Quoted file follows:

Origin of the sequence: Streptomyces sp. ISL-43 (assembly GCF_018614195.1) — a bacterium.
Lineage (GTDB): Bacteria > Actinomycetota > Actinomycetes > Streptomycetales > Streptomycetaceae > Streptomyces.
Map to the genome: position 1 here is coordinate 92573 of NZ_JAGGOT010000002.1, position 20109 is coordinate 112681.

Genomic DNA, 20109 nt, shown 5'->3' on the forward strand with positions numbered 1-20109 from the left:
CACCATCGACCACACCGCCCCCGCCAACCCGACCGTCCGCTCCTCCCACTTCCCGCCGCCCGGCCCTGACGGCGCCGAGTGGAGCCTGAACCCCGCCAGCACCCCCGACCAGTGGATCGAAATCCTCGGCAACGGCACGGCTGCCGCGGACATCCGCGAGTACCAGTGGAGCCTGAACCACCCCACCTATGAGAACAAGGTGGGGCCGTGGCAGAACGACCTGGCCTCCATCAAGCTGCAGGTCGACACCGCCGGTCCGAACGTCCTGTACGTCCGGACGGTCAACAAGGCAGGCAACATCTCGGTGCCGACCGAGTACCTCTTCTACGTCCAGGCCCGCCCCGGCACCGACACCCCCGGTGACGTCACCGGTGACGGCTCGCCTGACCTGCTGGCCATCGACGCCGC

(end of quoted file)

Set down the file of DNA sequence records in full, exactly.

Origin of the sequence: Streptomyces sp. ISL-43 (assembly GCF_018614195.1) — a bacterium.
Lineage (GTDB): Bacteria > Actinomycetota > Actinomycetes > Streptomycetales > Streptomycetaceae > Streptomyces.
Map to the genome: position 1 here is coordinate 92573 of NZ_JAGGOT010000002.1, position 20109 is coordinate 112681.

Genomic DNA, 20109 nt, shown 5'->3' on the forward strand with positions numbered 1-20109 from the left:
CACCATCGACCACACCGCCCCCGCCAACCCGACCGTCCGCTCCTCCCACTTCCCGCCGCCCGGCCCTGACGGCGCCGAGTGGAGCCTGAACCCCGCCAGCACCCCCGACCAGTGGATCGAAATCCTCGGCAACGGCACGGCTGCCGCGGACATCCGCGAGTACCAGTGGAGCCTGAACCACCCCACCTATGAGAACAAGGTGGGGCCGTGGCAGAACGACCTGGCCTCCATCAAGCTGCAGGTCGACACCGCCGGTCCGAACGTCCTGTACGTCCGGACGGTCAACAAGGCAGGCAACATCTCGGTGCCGACCGAGTACCTCTTCTACGTCCAGGCCCGCCCCGGCACCGACACCCCCGGTGACGTCACCGGTGACGGCTCGCCTGACCTGCTGGCCATCGACGCCGC